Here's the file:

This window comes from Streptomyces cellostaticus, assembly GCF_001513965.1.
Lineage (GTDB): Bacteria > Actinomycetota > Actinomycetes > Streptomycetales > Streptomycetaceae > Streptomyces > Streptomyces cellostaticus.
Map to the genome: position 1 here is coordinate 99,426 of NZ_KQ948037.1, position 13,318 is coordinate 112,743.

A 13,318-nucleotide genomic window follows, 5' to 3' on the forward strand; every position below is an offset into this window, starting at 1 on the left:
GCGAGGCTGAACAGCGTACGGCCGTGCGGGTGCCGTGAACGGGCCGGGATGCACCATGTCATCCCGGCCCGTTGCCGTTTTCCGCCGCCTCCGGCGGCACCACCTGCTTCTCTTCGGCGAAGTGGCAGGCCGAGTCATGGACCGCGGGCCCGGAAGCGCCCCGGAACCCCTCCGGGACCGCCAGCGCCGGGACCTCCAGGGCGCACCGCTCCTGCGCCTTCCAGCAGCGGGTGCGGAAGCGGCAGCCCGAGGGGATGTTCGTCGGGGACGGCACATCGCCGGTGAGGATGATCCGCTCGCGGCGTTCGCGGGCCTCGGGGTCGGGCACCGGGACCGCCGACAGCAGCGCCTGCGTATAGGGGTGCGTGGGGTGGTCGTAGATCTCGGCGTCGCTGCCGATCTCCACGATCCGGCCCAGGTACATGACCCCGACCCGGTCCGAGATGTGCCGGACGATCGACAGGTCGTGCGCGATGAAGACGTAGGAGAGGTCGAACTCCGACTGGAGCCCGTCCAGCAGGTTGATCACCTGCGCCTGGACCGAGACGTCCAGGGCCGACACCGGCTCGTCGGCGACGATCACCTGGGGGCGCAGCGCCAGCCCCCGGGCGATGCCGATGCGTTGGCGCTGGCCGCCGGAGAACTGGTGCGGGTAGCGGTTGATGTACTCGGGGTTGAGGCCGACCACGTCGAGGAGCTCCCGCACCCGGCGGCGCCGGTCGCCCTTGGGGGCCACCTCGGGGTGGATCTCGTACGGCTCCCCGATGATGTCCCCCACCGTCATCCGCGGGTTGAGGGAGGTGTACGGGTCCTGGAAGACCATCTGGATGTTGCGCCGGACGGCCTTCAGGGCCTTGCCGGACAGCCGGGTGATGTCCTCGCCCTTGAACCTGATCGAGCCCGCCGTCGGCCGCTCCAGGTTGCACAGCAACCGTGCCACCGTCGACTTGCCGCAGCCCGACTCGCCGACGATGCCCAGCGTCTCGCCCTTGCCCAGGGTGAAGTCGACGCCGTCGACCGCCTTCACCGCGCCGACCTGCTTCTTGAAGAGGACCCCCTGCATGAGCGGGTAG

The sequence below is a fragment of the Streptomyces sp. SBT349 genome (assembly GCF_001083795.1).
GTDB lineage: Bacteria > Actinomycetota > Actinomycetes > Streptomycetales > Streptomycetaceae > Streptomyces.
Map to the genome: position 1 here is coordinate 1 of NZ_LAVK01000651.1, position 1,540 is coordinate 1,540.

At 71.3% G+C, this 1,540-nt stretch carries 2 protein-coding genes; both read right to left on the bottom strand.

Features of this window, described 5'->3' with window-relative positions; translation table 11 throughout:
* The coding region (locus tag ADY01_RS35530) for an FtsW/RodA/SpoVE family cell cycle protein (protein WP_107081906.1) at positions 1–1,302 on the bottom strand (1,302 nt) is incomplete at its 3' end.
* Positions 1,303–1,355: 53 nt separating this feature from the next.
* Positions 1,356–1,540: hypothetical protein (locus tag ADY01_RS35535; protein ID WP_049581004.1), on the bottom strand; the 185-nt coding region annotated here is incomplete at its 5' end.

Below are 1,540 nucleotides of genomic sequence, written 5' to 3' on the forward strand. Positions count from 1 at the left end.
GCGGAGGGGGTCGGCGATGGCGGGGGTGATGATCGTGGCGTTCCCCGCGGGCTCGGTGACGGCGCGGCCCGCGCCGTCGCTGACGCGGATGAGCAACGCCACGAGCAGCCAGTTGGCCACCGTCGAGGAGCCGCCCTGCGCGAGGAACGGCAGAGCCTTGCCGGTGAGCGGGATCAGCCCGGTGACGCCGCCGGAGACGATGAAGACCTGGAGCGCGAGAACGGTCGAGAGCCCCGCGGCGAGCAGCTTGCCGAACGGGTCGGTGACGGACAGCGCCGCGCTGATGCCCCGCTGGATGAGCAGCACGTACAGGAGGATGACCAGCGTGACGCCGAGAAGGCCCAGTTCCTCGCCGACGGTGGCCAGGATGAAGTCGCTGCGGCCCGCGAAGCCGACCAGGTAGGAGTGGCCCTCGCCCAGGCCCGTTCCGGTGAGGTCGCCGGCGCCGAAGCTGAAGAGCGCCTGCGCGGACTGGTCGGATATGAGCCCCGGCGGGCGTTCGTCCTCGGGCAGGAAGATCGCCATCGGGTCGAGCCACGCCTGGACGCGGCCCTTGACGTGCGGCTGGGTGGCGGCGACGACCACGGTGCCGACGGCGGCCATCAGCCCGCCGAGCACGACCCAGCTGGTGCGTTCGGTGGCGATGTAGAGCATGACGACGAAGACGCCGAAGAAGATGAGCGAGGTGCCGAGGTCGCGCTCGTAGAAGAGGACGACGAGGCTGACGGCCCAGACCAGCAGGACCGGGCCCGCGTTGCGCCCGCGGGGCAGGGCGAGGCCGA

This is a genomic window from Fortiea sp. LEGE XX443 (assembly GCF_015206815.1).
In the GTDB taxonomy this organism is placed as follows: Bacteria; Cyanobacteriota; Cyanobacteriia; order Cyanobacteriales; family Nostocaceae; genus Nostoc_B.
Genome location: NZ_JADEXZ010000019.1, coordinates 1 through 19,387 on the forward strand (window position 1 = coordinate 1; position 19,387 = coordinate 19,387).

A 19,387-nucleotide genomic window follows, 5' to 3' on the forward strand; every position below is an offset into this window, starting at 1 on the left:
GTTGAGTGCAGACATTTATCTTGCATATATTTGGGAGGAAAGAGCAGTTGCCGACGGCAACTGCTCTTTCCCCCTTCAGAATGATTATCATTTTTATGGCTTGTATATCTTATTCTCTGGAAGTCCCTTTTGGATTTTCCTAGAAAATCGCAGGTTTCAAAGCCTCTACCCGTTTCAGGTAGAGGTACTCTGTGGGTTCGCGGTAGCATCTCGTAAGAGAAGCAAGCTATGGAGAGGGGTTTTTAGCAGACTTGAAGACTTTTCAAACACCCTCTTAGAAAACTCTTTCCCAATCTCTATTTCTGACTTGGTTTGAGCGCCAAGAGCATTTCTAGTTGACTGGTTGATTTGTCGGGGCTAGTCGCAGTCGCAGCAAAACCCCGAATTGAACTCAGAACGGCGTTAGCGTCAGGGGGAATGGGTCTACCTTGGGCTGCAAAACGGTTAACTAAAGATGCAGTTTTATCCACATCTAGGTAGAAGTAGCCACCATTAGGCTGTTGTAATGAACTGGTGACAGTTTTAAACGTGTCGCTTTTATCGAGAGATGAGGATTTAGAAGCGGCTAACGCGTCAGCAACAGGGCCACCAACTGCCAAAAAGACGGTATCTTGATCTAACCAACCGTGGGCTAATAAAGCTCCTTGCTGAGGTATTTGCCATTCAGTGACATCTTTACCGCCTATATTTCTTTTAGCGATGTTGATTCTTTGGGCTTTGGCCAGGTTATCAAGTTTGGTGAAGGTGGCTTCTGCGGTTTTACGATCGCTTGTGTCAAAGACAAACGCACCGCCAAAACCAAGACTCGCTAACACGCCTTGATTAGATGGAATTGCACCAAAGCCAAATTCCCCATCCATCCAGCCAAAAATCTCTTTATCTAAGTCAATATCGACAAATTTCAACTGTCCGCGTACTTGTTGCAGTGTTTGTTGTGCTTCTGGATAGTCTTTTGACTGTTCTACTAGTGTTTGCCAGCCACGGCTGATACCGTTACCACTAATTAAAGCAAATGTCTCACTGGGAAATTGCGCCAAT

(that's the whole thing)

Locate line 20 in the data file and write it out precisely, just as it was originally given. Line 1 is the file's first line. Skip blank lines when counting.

GTTGAGTGCAGACATTTATCTTGCATATATTTGGGAGGAAAGAGCAGTTGCCGACGGCAACTGCTCTTTCCCCCTTCAGAATGATTATCATTTTTATGGCTTGTATATCTTATTCTCTGGAAGTCCCTTTTGGATTTTCCTAGAAAATCGCAGGTTTCAAAGCCTCTACCCGTTTCAGGTAGAGGTACTCTGTGGGTTCGCGGTAGCATCTCGTAAGAGAAGCAAGCTATGGAGAGGGGTTTTTAGCAGACTTGAAGACTTTTCAAACACCCTCTTAGAAAACTCTTTCCCAATCTCTATTTCTGACTTGGTTTGAGCGCCAAGAGCATTTCTAGTTGACTGGTTGATTTGTCGGGGCTAGTCGCAGTCGCAGCAAAACCCCGAATTGAACTCAGAACGGCGTTAGCGTCAGGGGGAATGGGTCTACCTTGGGCTGCAAAACGGTTAACTAAAGATGCAGTTTTATCCACATCTAGGTAGAAGTAGCCACCATTAGGCTGTTGTAATGAACTGGTGACAGTTTTAAACGTGTCGCTTTTATCGAGAGATGAGGATTTAGAAGCGGCTAACGCGTCAGCAACAGGGCCACCAACTGCCAAAAAGACGGTATCTTGATCTAACCAACCGTGGGCTAATAAAGCTCCTTGCTGAGGTATTTGCCATTCAGTGACATCTTTACCGCCTATATTTCTTTTAGCGATGTTGATTCTTTGGGCTTTGGCCAGGTTATCAAGTTTGGTGAAGGTGGCTTCTGCGGTTTTACGATCGCTTGTGTCAAAGACAAACGCACCGCCAAAACCAAGACTCGCTAACACGCCTTGATTAGATGGAATTGCACCAAAGCCAAATTCCCCATCCATCCAGCCAAAAATCTCTTTATCTAAGTCAATATCGACAAATTTCAACTGTCCGCGTACTTGTTGCAGTGTTTGTTGTGCTTCTGGATAGTCTTTTGACTGTTCTACTAGTGTTTGCCAGCCACGGCTGATACCGTTACCACTAATTAAAGCAAATGTCTCACTGGGAAATTGCGCCAAT